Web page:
Just cause something CAN be done, doesn't mean it SHOULD be done.

Another example would be the common pleco, a 2 foot long fish often pushed on new fish keepers at a length of about 3 inches, with no warning of its true size. People put these fish in ten gallon tanks. It stunts their growth and causes deformaties. Those fish are affected physically, and I suspect mentally. In the wrong environment this can happen to any fish, even cichlids which are well known for personality and 'apparent' intelligence.

Do you think a human could grow completely healthy to 'full' adult size and muscle mass if he/she never left an 5 foot by 5 foot room?
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Old 11-19-2003, 09:17 PM   #10
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Cichlids are wonderful fish, and they really should be kept in a biotope. There are many reasons for this, e.g. difference in breeding habits and difference in water parameters. IMO, you should keep one pair or the other. This will open up possibilities for other fish, to act as dither or target fish, and will make for a remarkable tank. JMHO.
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Old 11-20-2003, 07:47 PM   #11
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Jewel cichlids aren't Rift Lake fish...rather they are found in West and central Africa in a wide variety of habitats. In my personal experience I've found them remarkably adaptable as to pH. I kept a breeding pair of them in a well-planted 55 gallon tank with some half-grown Polypterus ornatipinnis, some African Butterfly Fish and a small school of Congo Tetras. There were many hiding places available and the Jewels immediately took over a spot under a rock shelf that they defended from all comers. The pH of the tank was about 6.8. The Jewels spawned so many times that I finally got rid of them just so I wouldn't have to find people to give the fry to!!!

I found the Jewels to be VERY aggressive, especially (of course) around breeding time.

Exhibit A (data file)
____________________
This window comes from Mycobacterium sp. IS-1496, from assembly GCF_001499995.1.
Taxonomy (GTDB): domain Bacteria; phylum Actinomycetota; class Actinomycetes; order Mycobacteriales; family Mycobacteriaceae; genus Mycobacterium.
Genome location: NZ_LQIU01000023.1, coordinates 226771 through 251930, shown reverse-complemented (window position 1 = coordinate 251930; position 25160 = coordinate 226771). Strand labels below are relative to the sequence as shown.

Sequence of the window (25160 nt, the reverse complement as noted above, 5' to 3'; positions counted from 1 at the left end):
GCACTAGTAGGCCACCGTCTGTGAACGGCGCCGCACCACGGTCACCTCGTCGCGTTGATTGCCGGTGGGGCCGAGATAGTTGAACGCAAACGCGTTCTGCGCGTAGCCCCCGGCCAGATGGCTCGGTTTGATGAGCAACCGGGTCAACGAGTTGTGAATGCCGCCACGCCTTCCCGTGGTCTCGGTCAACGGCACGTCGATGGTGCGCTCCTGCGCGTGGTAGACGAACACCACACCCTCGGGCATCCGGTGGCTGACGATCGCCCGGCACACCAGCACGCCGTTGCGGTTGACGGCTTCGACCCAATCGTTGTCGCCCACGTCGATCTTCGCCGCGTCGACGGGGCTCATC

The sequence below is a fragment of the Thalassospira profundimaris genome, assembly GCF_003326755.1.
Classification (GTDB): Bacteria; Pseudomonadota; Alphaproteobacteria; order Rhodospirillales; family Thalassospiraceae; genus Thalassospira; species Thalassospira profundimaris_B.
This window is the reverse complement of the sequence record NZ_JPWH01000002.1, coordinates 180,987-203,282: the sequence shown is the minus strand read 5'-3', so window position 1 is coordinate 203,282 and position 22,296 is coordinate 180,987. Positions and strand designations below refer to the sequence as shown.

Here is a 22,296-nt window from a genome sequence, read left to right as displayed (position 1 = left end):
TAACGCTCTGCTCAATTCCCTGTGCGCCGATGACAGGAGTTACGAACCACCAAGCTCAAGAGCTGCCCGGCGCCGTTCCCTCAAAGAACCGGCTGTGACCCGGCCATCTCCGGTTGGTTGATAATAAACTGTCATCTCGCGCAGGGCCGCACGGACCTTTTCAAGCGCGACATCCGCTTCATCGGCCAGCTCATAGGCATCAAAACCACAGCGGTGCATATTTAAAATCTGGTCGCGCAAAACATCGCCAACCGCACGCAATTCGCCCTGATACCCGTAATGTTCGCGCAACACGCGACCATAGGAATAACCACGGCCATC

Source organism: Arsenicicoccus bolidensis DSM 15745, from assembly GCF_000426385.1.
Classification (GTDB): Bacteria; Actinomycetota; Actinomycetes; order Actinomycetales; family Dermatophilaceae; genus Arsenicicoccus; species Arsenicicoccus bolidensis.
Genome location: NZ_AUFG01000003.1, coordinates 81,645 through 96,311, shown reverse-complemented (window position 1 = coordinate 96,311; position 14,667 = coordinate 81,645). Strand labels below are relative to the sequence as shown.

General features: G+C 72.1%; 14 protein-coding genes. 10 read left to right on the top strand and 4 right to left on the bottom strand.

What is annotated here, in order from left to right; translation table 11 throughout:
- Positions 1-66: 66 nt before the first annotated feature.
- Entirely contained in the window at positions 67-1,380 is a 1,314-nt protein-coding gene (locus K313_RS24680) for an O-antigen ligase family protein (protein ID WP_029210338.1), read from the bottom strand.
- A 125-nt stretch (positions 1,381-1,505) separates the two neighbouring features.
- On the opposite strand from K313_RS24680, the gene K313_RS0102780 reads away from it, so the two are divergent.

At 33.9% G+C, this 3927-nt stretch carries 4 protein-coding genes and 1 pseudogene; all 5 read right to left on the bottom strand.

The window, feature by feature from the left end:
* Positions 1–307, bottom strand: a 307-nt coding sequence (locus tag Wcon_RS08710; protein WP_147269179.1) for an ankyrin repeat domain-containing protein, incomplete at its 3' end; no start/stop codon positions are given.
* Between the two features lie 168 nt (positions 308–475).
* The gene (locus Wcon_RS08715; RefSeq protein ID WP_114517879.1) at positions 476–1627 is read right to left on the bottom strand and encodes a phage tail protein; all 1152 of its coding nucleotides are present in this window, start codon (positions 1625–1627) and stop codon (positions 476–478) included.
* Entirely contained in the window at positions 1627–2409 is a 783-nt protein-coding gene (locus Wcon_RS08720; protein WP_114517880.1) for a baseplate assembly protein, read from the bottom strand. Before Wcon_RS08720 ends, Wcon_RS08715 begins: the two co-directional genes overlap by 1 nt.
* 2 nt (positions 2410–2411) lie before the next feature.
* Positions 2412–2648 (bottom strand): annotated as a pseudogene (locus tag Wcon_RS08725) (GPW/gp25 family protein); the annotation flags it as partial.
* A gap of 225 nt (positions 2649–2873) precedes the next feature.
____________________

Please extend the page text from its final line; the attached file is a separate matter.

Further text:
As for keeping Jewels and Convicts together, I don't think water quality would be the issue. Both types of cichlids are territorial and pretty aggressive, though the Jewels seem to be in a bad mood most of the time where the Convicts only get really testy when they're being romantic. Personally I wouldn't keep them together but theoretically both types of fish should be able to stand up to the other reasonably well.

Um....you're not planning on keeping a whole lot of live plants in this aquarium, are you? My Jewels LOVED to clear any and all plants away from their chosen breeding spot and Convicts are well-known to do the same.
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Old 11-20-2003, 07:58 PM   #12
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No chance. I've learned my lesson with live plants in a Cichlid tank. Those guys just love to dig and tear at them.
And just in case anybody was curious about how they were doing together so far so good. Neither pair has seemed to claim a territory of their own. All four spend most of the time together moving from one side of the tank to the other, and its not in any way aggressive. Hopefully this will work out, but just in case I'm getting a 10 gal. ready to go in an emergency.
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Old 11-20-2003, 09:14 PM   #13
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Quote:
All four spend most of the time together moving from one side of the tank to the other, and its not in any way aggressive.
IME, all my cichlids have done this for about a week or so after purchase, it's after they settle down that the gloves come off and it's a free-for-all.